Bunting for Dollars

Mark Teixeira didn’t have a very good season in 2011. Not by his standards (and pay packet), anyway. Tyler Kepner of the New York Times showed in August that the extreme shift Teixeira faces while hitting left-handed caused the Yankees switch-hitter big troubles.

Mark Teixeira isn’t one to take poor performance lying down. Sure, Mark Teixeira makes $23 million dollars a year to hit for power in the heart of the Yankees lineup. Rather than limply smack balls into the teeth of the defense, Teixeira has a plan: bunting.

That is right. At an awards dinner last night, Teixeira told the New York Times of his vow to work on his bunting skills this spring training in an attempt to thwart the overloaded infields he sees during every port side at bat.

Sure, Teixeira is a guy with a career .250 ISO who, by his own admission, hasn’t bunted since his freshman year of high school. Teixeira is getting older now and he realizes it might be time to make key adjustments to stay productive.

How does one capitalize on this new-found dedication to the flaccid arts? By ensuring you are in the Best Shape of Your Life come Spring Training! From the very same NYT piece:

Teixeira…said he had already made another important adjustment this off-season. He lost a considerable amount of weight, he said, by changing to a healthier diet.

Look out, Brett Gardner. Mark Teixeira is gunning for your role. Dropping bunts and dropping pounds. Teixeira is going to earn very last penny of the $23,125,000 the Yankees will ship him in 2012. And 2013. 2014 and 2015, too. Wait, he’s signed through 2016 as well? At $23.125 million per year?! That can’t be right.

Comments (20)

  1. Dude…just do what you do best and HIT the ball. This just proves the mind games are getting to you Tex.

    Don’t hate the playa’s, hate the game…

  2. I think it is a great idea to keep the defence honest, game theory and all that, assuming he has a high success rate and no one is on base. Realistically though, he’s not gonna do it. Even if he does do it a few times, as soon as he fails in a bunt attempt, the experiment will end.

  3. Name players who you have seen bunt to beat the shift with nobody on base. I’ll start:

    Brain McCann.

  4. I’ve seen Luke Scott do it a few times before, frankly if Tex does it against the Jays I won’t be too upset, I’d rather see him bunt for 3 hits than smack one tater.

    • Taking into account the win probability odds I think Tex would be slated to score more runs if he gets on base 3 times as opposed to once.

      • I don’t agree. Any time a guy as powerful as Tex isn’t trying to take you deep, you’re ahead of the game.

        • I’m not sure of the numbers, but I would guess it to be different for Tex on the Yankees versus Bautista on the Blue Jays. With a powerful lineup, getting on base would be more valuable than with a weaker lineup.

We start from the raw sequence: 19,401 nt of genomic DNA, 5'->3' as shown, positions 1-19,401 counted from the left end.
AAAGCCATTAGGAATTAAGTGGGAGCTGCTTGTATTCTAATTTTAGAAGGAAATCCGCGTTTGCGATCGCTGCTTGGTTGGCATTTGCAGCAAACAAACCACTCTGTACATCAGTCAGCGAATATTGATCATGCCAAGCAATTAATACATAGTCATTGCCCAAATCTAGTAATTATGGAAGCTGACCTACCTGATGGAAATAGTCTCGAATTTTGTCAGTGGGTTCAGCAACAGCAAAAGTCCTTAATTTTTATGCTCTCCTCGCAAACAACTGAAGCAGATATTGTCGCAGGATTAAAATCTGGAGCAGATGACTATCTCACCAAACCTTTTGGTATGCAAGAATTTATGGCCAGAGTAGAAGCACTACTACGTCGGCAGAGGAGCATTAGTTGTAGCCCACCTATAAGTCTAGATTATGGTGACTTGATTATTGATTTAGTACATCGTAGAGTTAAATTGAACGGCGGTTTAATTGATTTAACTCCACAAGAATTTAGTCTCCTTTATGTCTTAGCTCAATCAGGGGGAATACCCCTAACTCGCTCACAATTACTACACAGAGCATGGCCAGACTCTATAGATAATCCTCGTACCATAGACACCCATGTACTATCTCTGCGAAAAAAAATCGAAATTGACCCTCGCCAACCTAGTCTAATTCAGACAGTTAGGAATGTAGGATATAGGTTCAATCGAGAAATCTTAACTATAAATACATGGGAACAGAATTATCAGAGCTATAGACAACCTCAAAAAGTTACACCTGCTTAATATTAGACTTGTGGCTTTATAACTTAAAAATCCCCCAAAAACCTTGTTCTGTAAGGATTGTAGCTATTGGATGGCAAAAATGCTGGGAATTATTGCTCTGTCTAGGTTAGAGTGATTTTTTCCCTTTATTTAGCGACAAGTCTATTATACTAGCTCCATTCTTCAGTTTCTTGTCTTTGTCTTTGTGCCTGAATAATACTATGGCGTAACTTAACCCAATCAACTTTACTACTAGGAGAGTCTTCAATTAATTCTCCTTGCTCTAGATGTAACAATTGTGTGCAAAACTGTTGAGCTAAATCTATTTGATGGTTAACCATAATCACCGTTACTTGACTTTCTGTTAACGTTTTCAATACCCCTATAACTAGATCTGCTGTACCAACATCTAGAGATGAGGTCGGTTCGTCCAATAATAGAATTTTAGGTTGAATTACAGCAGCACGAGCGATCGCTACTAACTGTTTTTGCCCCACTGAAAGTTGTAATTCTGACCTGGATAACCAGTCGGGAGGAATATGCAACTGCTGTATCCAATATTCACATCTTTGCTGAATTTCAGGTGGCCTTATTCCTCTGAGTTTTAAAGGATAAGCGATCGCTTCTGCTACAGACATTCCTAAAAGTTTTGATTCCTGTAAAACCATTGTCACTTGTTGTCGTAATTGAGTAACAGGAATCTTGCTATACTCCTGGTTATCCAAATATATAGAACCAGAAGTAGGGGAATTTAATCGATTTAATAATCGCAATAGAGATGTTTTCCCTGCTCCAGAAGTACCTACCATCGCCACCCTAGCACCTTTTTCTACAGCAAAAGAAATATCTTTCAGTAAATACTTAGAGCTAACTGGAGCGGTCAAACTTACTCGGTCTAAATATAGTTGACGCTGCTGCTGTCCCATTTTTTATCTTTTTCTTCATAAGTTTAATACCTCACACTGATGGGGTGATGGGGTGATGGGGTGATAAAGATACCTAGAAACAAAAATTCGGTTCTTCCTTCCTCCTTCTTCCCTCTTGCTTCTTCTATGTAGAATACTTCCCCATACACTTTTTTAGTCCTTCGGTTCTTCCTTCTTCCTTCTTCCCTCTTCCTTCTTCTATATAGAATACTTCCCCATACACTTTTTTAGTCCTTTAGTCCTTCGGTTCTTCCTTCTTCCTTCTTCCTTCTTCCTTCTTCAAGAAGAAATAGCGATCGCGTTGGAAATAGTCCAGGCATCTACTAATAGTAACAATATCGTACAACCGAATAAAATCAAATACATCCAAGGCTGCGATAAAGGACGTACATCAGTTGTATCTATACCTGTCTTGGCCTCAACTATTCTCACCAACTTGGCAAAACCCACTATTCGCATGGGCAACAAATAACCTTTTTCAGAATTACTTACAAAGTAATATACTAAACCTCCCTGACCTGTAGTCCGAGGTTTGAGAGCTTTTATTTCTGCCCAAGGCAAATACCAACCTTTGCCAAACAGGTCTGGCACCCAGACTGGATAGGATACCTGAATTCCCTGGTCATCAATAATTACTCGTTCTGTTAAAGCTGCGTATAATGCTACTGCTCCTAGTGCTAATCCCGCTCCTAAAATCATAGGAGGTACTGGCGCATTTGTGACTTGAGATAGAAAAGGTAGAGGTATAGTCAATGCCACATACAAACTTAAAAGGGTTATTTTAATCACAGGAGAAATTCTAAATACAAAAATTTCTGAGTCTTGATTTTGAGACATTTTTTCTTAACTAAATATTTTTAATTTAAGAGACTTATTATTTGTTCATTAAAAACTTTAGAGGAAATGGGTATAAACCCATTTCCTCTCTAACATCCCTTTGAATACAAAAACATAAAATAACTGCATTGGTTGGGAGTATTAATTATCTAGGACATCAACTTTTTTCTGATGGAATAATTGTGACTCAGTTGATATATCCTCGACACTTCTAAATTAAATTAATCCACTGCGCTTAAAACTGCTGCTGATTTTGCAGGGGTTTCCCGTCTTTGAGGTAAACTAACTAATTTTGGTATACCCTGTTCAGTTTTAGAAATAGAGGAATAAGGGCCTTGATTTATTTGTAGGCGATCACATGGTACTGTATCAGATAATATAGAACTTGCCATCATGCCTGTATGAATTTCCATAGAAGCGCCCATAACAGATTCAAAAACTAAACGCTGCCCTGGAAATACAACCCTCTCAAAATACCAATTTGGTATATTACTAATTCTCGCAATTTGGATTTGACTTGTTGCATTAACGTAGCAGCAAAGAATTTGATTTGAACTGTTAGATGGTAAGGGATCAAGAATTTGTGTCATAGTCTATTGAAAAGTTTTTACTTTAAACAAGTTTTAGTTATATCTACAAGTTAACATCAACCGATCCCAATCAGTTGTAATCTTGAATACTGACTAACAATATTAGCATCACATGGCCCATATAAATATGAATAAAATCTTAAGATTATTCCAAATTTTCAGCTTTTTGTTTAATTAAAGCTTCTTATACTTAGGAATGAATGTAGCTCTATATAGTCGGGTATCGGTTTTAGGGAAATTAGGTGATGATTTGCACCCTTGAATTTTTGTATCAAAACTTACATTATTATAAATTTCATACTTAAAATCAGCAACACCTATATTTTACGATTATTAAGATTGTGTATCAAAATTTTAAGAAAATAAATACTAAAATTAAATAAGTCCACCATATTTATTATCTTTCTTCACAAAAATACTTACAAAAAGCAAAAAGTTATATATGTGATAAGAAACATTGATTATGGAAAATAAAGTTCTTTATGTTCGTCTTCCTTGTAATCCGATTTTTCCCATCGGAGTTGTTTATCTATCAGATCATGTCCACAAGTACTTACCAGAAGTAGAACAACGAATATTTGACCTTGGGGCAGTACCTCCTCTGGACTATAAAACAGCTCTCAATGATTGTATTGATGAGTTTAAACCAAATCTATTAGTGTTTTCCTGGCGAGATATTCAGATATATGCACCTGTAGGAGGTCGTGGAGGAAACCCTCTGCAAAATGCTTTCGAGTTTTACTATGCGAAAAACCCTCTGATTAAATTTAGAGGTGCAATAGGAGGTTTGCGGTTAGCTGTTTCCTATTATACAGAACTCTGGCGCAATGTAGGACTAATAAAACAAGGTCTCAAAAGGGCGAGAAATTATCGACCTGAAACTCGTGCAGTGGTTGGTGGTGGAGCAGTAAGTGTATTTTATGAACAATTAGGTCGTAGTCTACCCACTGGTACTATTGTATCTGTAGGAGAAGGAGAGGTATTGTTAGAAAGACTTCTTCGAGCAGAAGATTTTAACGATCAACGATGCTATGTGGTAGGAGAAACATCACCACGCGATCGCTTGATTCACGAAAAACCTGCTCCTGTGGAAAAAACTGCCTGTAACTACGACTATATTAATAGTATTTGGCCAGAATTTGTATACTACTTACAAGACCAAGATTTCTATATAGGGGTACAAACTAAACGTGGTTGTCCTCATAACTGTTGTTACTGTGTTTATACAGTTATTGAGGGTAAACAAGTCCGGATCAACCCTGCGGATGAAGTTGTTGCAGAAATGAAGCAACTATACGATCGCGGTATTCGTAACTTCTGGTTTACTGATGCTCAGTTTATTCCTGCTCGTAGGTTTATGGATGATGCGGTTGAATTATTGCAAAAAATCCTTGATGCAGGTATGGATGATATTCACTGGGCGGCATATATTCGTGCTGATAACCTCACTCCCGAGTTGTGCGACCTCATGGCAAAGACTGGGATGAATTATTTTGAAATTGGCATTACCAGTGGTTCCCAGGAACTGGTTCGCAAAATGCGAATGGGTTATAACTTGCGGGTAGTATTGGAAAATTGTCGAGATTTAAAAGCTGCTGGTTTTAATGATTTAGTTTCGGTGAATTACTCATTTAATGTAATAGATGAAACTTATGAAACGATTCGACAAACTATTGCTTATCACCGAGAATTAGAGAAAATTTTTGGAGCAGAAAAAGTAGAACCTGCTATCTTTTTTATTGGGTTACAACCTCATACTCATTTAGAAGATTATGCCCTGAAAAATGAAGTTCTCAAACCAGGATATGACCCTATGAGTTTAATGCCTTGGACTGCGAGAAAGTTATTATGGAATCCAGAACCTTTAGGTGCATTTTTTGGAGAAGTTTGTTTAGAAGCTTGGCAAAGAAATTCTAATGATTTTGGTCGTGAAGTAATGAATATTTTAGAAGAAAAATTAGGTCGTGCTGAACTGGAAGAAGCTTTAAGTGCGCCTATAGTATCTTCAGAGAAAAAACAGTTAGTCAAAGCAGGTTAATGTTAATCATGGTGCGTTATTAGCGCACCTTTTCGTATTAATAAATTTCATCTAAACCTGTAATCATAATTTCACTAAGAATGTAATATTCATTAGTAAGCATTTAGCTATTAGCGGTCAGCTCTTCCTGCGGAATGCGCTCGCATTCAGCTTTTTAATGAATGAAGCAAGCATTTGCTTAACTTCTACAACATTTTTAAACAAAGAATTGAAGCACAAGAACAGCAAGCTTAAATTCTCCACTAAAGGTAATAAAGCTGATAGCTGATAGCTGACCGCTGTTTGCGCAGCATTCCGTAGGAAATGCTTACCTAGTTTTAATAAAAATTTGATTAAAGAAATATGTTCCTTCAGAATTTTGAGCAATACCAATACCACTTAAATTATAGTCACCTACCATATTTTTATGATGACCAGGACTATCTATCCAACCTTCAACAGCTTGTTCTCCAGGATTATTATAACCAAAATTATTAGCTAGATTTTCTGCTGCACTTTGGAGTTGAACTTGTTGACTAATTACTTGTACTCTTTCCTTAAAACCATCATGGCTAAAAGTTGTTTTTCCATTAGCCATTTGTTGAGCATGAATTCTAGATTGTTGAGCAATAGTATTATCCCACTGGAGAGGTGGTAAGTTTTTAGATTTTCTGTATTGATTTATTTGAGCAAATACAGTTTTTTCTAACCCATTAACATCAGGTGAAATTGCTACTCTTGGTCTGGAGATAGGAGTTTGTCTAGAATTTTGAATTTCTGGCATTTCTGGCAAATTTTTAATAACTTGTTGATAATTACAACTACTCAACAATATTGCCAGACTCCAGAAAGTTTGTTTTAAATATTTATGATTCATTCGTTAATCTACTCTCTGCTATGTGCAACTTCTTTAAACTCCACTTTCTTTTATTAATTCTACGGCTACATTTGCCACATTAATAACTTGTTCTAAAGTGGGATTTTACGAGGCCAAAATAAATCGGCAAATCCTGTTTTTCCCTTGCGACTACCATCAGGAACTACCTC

• True. But he has a 0% chance of hitting a home run and less than a 100% of reaching base safely. I’ll take my chances. He did hit 24 home runs from the left side last year.

        • Not true (ignoring context ie WPA). Quick numbers (probably somehow misunderstood by me) say: Tex had weighted runs created of 60 in 464 PA last year. Meaning an average run value of 0.13 per PA. A successful bunt (or walk) is worth about 0.3. So if he can bunt successfully more than 43% of the time he should do it.

        • But he does worse against the shift, so his against-the-shift run expectancy should be even lower than his aggregate.
          Those 464 PA where is left side numbers btw.

        • Meant as a reply to the Fangraphs article, but for some reason the reply button isn’t there.

          Sorry, but that article is a big waste of fancy statistics that totally ignores the substance of the idea. The article talks about all bunts, then it takes pitchers out, then it talks about sluggers … all completely irrelevant points.

          We’re not talking about him dragging bunts trying to beat out singles, we’re talking about him rolling balls the third base line against a shift with nobody within 70 feet of the line. This is a shift he’ll see with no one on, or probably with a guy on 1st. Context matters, but I can’t see how this isn’t creating value if he can do it at least 50% of the time. That’s a 1.000 OPS.

          And its not like he’s surrounded by a weak line up who needs him to hit. He spent most of last year with a combination of ARod and Cano hitting behind him.

  5. He might only have to drop a few down in order to force the opposition to change their defensive alignment, and make things less crowded on the right side. The bunts don’t have to be great, there is nobody at 3rd base.

    • And that’s the whole point. I wouldn’t be surprised if he bunted a bit in spring training just so the league knows he’s serious. At least then they have to keep somebody over there, just in case.
      Realistically though, he should just work on his opposite field swing.

  6. “The Flaccid Arts” HAHAHA AWESOME

  7. Bautista’s always showing bunt early in his ABs. I’m just glad it’s never a serious consideration for him.

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